"Oh, it's so hurtful; so hurtful. I cannot even let my kids go outside due to this. They cannot go outside until something is done," said Audrey Burks.
People in the neighborhood feel powerless to do anything about it and the police to have few options.
"I know at this point, there's really nothing you can do except to make it known to the rest of the community that this is something that's not acceptable," [the Rev. Anthony] Hendricks said. Police in Franklin took a report on the graffiti but said they believe it's an isolated incident. Police have not received any similar reports.
That's probably because they don't have adequate resources to deal with hate crimes. But if Congress had passed and the President had signed the Matthew Shepard Act last year, then they might be able to access the resources they need. On this blog, we've mostly talked about Shepard in terms of its addition of sexual orientation and gender identity to hate crimes laws. And most of the opposition has focused on the fear of making thought a crime, which the Act doesn't do at all.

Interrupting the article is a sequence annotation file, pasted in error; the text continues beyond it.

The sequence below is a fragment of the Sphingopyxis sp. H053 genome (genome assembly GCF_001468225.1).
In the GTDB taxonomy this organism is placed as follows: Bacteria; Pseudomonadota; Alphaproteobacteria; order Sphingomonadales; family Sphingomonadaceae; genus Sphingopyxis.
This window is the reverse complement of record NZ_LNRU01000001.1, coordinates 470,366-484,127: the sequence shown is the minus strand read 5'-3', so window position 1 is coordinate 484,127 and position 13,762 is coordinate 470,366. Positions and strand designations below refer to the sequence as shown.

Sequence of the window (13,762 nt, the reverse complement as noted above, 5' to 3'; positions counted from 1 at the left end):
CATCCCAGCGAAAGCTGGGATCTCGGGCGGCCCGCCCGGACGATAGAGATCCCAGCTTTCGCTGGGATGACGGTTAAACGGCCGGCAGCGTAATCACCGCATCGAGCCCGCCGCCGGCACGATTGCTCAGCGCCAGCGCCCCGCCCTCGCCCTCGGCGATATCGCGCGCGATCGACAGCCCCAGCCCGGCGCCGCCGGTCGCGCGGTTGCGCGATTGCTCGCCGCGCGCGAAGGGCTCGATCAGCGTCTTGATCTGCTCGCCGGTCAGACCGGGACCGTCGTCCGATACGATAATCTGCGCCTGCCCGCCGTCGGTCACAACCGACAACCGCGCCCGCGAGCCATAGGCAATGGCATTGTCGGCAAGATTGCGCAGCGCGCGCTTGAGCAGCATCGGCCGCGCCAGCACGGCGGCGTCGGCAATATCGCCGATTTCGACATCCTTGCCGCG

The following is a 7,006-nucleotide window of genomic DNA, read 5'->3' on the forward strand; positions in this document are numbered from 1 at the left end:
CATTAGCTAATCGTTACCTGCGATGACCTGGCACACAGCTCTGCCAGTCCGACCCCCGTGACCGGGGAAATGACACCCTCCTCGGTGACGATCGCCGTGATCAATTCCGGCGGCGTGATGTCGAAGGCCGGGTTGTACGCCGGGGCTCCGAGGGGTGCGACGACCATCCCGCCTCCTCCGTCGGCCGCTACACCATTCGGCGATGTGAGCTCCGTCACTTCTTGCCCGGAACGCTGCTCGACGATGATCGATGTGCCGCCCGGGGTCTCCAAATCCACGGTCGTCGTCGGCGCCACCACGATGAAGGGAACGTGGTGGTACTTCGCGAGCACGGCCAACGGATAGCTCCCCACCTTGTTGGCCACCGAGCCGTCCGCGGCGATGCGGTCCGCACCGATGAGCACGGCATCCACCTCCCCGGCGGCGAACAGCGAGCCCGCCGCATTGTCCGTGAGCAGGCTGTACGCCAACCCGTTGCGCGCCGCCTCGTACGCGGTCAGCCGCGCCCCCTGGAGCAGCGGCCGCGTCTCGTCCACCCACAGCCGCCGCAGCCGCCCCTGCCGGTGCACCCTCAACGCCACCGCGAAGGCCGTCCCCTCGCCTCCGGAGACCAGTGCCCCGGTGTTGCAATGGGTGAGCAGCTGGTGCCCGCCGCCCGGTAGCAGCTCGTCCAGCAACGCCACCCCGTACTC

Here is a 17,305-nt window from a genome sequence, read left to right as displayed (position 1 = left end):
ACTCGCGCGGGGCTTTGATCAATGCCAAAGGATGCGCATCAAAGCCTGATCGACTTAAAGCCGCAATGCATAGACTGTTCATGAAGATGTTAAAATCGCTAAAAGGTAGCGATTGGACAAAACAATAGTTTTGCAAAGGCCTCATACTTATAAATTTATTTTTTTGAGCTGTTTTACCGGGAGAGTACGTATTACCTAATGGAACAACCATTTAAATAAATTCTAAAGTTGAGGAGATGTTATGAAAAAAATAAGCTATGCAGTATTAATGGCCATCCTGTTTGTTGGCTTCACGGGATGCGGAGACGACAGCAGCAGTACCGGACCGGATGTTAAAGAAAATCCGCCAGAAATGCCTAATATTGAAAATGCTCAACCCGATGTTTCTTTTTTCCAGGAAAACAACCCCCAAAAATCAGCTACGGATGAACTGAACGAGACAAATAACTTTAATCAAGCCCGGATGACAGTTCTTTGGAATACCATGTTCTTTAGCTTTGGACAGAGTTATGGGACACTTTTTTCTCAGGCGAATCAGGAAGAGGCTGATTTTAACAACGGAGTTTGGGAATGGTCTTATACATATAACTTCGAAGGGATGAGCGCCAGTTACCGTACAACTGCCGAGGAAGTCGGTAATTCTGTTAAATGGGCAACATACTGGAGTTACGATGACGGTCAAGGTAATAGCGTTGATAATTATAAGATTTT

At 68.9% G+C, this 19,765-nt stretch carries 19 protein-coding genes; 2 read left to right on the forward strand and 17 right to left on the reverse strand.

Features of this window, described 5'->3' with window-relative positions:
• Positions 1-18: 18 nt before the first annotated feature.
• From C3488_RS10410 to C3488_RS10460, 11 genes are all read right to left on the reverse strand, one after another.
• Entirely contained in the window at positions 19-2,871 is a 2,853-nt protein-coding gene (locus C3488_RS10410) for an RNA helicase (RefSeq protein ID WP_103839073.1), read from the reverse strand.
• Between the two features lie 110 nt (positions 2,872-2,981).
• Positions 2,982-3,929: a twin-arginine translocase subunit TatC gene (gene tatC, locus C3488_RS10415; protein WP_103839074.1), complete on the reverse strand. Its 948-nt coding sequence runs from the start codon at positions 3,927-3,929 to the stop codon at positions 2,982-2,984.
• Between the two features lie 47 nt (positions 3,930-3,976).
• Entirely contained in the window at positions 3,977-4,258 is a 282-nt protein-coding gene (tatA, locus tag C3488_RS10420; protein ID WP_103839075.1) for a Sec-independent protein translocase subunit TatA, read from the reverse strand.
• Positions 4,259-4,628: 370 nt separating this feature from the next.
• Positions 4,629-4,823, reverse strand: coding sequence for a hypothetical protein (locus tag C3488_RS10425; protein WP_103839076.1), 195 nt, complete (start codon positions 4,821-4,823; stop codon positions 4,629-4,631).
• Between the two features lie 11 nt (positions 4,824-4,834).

However, the reason local law enforcement agents and communities in Tennessee should get behind Shepard is that it would provide more resources to fight all hate crimes regardless of their classification, including crimes of racial bias. Not only would money be available but other valuable forms of assistance as well. Consider section 4 of the act:
- (a) Assistance Other Than Financial Assistance-
- (1) IN GENERAL- At the request of State, local, or Tribal law enforcement agency, the Attorney General may provide technical, forensic, prosecutorial, or any other form of assistance in the criminal investigation or prosecution of any crime that--
- (A) constitutes a crime of violence;
- (B) constitutes a felony under the State, local, or Tribal laws; and
- (C) is motivated by prejudice based on the actual or perceived race, color, religion, national origin, gender, sexual orientation, gender identity, or disability of the victim, or is a violation of the State, local, or Tribal hate crime laws.
- (2) PRIORITY- In providing assistance under paragraph (1), the Attorney General shall give priority to crimes committed by offenders who have committed crimes in more than one State and to rural jurisdictions that have difficulty covering the extraordinary expenses relating to the investigation or prosecution of the crime.
Otherwise, we're going to be left with solutions like this:
The homeowners association is going to look into how to remove the paint.